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Top 20 Children’s Books of 2010 (#20-16)

Warning! This is gonna be a love fest.

Over four days, fellow school librarian John Schumacher and I will bring you our Top 20 children’s books of the year. The list contains books for the Kindergarten through sixth grade reader, but other than that, anything goes. You’ll see picture books mingling with graphic novels and chapter books elbowing nonfiction. Five titles a day, presented in countdown fashion.

These are our favorite books of 2010.

#20-16 | #15-11 | #10-6 | #5-1

20. The Strange Case of Origami Yoda by Tom Angleberger [Amulet]

Few 2010 releases made as memorable a first impression as The Strange Case of Origami Yoda. The cover, featuring the iconic Star Wars character in paper form, brandishing his lightsaber is the definition of shelf appeal. But what makes this book truly stand out as one of the year’s best is its uniquely authentic portrayal of the humor, awkwardness, and first crushes of 6th grade life. –Travis Jonker

19. Art & Max by David Wiesner [Clarion]

Am I Beezus or Ramona? Frog or Toad? Mary Richards or Lou Grant? Now, thanks to  three-time Caldecott Medal winner David Wiesner, you’ll ask yourself: Am I Art or Max?
Art and Max are lizards. Arthur is serious, while Max is impulsive and bubbling with energy. The opening spread shows Art painting a portrait while listening to Pink Floyd. (Mihaly Csikszentmihalyi would say Art is experiencing “flow”.) Max charges into the story, nearly crashes into Art’s easel, announcing, “I can paint too, Arthur!” While Art finds this news ridiculous, he eventually concedes and lets Max join, so long as he doesn’t get in the way. This decision takes readers on a colorful journey through watercolor, acrylic, pastel, and India ink. Kids will gasp at Wiesner’s bold illustrations. An eight-year-old responded, “It felt like Art was going to leap from the page. I was afraid my clothes would get covered in paint.” –John Schumacher

18. How to Clean a Hippopotamus: A Look at Unusual Animal Partnerships by Steve Jenkins and Robin Page [Houghton Mifflin]

Rarely do children’s literature team-ups generate the amount of success enjoyed by the duo of Steve Jenkins and Robin Page. It’s become so common for this pair to create outstanding work, that their excellence sometimes slips by without much fanfare. Well, it’s Vuvuzela time, folks, because How to Clean a Hippopotamus ranks among the year’s best. An eye-catching informational powerhouse examining unexpected animal alliances that deserves to be nonfiction section standard-issue. –Travis Jonker

17. Interrupting Chicken by David Ezra Stein [Candlewick]

In today’s content-creating culture, where kids are crafting their own stories through an endless stream of tech whoziewhatzits, it makes sense that 2010 would bring a book to capture this sentiment in picture book form (albeit in a no-tech fashion). Every time Papa reads a classic children’s tale, little rooster inserts herself into the story to save the day. A meta masterpiece for meta times. –Travis Jonker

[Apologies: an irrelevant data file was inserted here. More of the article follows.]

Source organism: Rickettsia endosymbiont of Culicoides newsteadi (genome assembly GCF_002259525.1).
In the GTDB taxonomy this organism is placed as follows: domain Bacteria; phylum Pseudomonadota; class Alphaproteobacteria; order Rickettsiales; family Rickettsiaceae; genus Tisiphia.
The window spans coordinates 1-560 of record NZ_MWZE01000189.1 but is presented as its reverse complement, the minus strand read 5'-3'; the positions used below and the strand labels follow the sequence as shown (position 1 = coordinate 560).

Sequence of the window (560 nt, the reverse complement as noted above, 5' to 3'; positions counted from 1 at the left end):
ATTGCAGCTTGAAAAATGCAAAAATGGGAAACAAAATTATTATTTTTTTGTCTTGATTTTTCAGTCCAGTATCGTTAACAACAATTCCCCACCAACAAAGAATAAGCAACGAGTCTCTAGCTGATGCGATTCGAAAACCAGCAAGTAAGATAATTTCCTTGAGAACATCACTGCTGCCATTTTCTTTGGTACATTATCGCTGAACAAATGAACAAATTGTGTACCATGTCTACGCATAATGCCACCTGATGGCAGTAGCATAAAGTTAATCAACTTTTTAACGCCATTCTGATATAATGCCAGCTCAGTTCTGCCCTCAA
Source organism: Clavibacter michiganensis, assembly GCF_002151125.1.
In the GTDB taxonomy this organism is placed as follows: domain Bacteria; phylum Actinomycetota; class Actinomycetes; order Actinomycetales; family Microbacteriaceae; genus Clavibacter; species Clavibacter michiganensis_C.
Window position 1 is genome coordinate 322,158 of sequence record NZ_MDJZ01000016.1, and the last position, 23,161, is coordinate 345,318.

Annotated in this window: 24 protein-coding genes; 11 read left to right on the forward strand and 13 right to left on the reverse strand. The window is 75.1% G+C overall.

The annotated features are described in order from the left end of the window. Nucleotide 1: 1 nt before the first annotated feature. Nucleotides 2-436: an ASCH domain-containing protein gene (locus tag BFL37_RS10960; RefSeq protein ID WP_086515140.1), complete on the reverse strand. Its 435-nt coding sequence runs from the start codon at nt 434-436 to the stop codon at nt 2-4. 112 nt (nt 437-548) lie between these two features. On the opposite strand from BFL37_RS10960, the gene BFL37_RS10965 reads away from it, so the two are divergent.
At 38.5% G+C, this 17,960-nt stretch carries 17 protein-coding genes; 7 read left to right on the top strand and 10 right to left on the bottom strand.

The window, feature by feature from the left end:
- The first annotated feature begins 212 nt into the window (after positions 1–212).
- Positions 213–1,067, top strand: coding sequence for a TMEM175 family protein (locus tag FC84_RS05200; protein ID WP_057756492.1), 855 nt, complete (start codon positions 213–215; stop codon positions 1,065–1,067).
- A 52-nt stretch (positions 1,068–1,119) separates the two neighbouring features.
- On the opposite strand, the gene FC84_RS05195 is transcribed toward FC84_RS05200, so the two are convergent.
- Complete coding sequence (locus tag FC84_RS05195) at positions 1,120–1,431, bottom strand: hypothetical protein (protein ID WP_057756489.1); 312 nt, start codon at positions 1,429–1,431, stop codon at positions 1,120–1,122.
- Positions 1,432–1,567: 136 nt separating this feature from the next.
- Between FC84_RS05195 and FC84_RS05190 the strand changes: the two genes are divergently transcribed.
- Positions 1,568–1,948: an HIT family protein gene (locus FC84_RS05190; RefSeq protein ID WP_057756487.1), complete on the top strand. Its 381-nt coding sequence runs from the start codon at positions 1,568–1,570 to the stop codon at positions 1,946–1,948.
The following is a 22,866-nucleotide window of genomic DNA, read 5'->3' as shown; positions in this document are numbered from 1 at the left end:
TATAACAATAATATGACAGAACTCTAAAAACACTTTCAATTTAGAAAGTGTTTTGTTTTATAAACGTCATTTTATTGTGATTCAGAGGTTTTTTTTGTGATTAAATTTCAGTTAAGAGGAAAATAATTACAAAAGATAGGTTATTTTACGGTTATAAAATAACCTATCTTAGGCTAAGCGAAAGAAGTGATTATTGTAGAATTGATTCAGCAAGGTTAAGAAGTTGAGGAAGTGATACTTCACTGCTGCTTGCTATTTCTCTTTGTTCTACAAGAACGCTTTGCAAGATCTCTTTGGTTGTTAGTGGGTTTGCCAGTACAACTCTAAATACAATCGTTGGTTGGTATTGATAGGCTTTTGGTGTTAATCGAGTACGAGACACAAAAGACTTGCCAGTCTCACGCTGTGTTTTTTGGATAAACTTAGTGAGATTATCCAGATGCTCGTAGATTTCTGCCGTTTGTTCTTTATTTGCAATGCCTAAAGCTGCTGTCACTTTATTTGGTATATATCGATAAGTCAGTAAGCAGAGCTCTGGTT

16. The Night Fairy by Laura Amy Schlitz [Candlewick]

Newbery Medal winner Laura Amy Schlitz (Good Masters! Sweet Ladies!) introduces us to Flory, a tenacious night fairy struggling to make sense of her new surroundings. Although bossy and manipulative, Flory shows the importance of determination, compassion, and ultimately, forgiveness. This short novel has a wider audience than most fairy stories. Aficionados, who can name every book in the Rainbow Magic series, will spring across the room to pick it up. But even those with an aversion to fairy books will be drawn into Flory’s world and appreciate its beauty. –John Schumacher

#20-16 | #15-11 | #10-6 | #5-1

About Travis Jonker

Travis Jonker is an elementary school librarian in Michigan. He writes reviews (and the occasional article or two) for School Library Journal and is a member of the 2014 Caldecott committee. You can email Travis at scopenotes@gmail.com, or follow him on Twitter: @100scopenotes.


  1. So far I’m totally with you guys. Except for your philosophical dilemma of Mary Richards or Lou Grant. Lou Grant? Really? How in your collective knowledge of years and experience have you not heard of one Ms. Rhoda Morgenstern? THAT’S the age old question: Am I the Mary or the Rhoda. (Fun fact: I’m a Rhoda. Perhaps that’s why I find your use of Lou to be so insulting.)

    Anyway, solid list so far. I haven’t gotten to The Night Fairy yet, but it’s definitely at the top of my list now.

    Best regards,

  2. Chris. Thank you for the laugh! I orginally had Mary and Rhoda, and changed it because I’m a Lou Grant fan. :)

  3. I think The Night Fairy is definitely deserving. I was sucked into this book even though I originally thought “Oh no, a fairy book.” I can’t wait to finish my current read aloud so I can share the story of Flory with my students.

  4. Interrupting Chicken! David Ezra Stein is brilliant, I tell you. That man’s gonna win a Caldecott one day, I keep saying. Maybe this year? Who knows. Wouldn’t it be nice? I’m not in charge of the award, sadly.

  5. I’m trying to select books for my 4 year old grandson. I would have been nice if the recommendations suggested an appropriate age.

    • I agree Dennis – that is a good idea. I’ll go back and add age ranges when I get a chance.

  6. Great list guys! I disagree with the order on some but I admire your willingness to step up to the challenge and rank your favorites. Some of us weasel out and just list a top 5 or top 10 alphabetically ;-)


    • You have to name some names now! Any particular titles you thought were too high? Too low? Thanks for your comments Lynn – the ranking was tricky, but also a lot of fun. I enjoyed putting everything K-6 into one pot. I’ll be looking forward to your best-of list at Bookends!


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